Author Jill Wolfson joins SciFiChick.com today with her latest stop on her Blog Tour to talk about her latest release Furious and bringing the Greek mythology of the Furies into modern day.
The Furies Go to High School
I got the idea to write Furious when my daughter and her two best friends came home from school one day in late October, all excited about their idea for Halloween costumes. They were going to be The Furies, a.k.a. the sisters of darkness, with wild hair, skimpy clothing, wings and hateful expressions.
I was intrigued that these three very modern high-school girls were so drawn to goddesses of revenge that date back to ancient Greece. But that’s the power of myth. A story that arose in one culture and one time resonates across space and time because it speaks to some very important and very human part of us.
We have all felt that life is unfair. We have all been hurt. And we have all wanted to pay back the person who hurt us or hurt someone we love.
So how to update such an old story? I started by reading The Orestia, which is a bloody, revenge-themed trilogy of Greek tragedies written by Aeschylus, which concerns the end of the curse on the House of Atreus. The storyline has all sorts of twists and turns with members of the royal family murdering each other in gory ways, while assorted gods, including the Furies, take sides.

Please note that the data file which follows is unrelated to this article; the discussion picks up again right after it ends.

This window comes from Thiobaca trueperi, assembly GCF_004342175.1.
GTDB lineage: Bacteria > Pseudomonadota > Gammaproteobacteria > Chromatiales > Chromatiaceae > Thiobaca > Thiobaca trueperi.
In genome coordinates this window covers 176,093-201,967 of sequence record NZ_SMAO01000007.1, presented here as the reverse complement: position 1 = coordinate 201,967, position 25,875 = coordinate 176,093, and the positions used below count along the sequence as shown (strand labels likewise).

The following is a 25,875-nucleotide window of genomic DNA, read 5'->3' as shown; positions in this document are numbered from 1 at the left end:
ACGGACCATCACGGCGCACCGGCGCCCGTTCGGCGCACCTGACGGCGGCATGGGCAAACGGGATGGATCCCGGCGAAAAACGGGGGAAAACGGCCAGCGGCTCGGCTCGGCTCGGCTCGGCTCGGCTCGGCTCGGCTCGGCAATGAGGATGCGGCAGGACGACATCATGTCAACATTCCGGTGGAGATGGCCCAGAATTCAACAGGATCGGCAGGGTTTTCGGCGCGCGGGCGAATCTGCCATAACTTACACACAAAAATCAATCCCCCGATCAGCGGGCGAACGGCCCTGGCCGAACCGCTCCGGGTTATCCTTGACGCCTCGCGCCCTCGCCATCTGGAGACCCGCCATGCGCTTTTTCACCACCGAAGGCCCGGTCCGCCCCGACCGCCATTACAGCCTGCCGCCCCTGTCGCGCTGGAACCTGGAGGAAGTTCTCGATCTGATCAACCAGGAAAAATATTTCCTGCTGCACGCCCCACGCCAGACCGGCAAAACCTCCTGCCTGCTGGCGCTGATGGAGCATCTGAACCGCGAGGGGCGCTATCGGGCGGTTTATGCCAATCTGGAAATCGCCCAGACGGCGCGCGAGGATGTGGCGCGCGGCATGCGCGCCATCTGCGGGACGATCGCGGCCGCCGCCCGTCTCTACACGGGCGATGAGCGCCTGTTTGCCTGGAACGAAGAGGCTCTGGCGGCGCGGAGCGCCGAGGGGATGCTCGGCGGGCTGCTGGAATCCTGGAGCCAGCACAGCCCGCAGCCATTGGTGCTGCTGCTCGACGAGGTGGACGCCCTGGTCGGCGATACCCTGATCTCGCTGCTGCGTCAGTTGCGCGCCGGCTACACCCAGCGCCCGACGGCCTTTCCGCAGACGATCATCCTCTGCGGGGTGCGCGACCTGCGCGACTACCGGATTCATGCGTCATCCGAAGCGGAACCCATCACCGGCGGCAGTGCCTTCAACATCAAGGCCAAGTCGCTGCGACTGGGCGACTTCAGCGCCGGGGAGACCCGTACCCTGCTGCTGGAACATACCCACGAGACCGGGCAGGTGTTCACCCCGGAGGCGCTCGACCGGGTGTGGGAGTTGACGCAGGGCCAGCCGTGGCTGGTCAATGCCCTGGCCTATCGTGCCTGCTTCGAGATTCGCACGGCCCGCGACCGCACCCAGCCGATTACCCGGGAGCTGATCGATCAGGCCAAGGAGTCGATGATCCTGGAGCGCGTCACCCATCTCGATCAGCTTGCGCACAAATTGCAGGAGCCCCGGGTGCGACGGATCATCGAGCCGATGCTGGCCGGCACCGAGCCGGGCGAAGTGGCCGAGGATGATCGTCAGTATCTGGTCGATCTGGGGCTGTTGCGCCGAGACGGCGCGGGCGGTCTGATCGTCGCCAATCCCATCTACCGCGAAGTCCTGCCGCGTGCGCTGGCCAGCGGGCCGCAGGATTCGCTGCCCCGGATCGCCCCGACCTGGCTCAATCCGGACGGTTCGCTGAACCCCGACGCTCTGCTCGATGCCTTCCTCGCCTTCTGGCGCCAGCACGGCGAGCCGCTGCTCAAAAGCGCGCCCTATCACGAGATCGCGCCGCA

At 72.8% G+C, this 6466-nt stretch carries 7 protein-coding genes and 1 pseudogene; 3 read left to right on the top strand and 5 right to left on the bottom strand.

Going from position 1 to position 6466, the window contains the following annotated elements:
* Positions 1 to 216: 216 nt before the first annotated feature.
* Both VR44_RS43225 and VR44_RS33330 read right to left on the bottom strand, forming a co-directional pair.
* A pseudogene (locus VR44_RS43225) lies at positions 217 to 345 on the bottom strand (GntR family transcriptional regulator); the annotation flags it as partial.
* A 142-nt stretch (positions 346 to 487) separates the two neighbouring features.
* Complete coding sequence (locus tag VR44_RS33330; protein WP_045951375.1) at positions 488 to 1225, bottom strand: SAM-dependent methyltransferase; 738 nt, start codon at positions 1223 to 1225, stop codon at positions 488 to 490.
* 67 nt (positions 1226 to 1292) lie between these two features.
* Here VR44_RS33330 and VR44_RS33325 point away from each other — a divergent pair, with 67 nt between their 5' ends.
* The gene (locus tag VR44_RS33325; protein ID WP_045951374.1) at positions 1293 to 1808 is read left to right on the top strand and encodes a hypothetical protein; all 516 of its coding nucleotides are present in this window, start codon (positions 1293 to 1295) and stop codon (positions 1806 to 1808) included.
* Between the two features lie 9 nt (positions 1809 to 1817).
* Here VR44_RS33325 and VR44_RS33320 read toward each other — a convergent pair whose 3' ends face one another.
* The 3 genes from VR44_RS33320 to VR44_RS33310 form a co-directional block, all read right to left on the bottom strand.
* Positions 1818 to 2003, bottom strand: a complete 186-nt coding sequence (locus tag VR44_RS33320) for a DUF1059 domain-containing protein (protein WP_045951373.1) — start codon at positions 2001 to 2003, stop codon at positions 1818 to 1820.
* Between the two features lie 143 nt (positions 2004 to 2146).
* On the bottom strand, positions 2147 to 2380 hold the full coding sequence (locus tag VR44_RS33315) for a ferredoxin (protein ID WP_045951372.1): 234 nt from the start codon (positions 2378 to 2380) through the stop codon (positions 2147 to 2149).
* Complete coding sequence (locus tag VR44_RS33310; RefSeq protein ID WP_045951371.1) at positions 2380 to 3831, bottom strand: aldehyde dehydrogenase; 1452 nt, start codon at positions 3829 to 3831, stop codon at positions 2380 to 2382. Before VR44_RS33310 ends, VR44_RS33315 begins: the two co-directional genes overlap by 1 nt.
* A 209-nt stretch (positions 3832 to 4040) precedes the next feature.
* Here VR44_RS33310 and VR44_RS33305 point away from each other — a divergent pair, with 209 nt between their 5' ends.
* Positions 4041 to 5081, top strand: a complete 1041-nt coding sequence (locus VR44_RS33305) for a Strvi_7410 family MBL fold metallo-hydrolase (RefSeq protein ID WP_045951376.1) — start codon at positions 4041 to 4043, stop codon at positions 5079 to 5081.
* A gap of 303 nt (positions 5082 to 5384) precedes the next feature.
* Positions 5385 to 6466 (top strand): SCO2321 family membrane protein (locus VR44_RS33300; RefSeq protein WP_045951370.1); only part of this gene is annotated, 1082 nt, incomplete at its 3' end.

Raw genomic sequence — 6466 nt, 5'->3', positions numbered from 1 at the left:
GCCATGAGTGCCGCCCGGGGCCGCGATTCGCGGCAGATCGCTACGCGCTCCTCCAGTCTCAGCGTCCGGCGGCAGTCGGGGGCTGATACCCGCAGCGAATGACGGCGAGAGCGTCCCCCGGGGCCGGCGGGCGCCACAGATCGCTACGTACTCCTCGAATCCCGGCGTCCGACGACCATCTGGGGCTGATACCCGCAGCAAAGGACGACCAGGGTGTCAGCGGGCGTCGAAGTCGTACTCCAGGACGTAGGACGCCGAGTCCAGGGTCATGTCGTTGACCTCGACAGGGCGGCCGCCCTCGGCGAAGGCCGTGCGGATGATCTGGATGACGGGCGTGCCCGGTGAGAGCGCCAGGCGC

The final play is actually called The Furies and in it, the goddesses of revenge haunt Prince Orestes for killing his mother. But at the end, they are called off and tamed. Given gifts and flattery, their anger subsides and the Furies turn into a trio of goddess called The Kindly Ones.
But, what if?
What if someone from that ancient time is still so mad that she nurses a grudge for centuries, waiting for the right time to call the Furies back out of retirement.
What if that time is now and the place is a Northern California beach town?
We definitely live in a time of fury. I see it everywhere – on TV and the Internet, on the streets and roads. People are furious about personal problems and larger social issues –the economy, wars, pollution, bullying, racial and gender discrimination, mistreatment of children and animals. There’s so much pent-up anger, and lots of people feel helpless to do anything about it.
Young people feel injustice the hardest. As Stephanie (The Fury Tisiphone) in Furious complains:
What can someone our age do about it? About anything? Write letters? Hold a fund-raiser bake sale? Make speeches in class that nobody reads? I can’t even vote. I have no power.
Well, let’s do something about it!
So that’s how I gave them ancient powers and brought Greek mythology into high school.
Thanks so much to SciFiChick for hosting this stop on my blog tour. If you want to see pictures of the Furies depicted in art, check out http://jillwolfson.com/furious.html.
I hope you enjoy Furious, and find the fury in yourself.
Courtesy of Macmillan, I have a copy of Furious for one (1) lucky winner!
Contest is open to US residents only. No PO Boxes, please. To enter, just fill out the form below. Contest ends May 10. I’ll draw a name on May 11, and notify winner via email.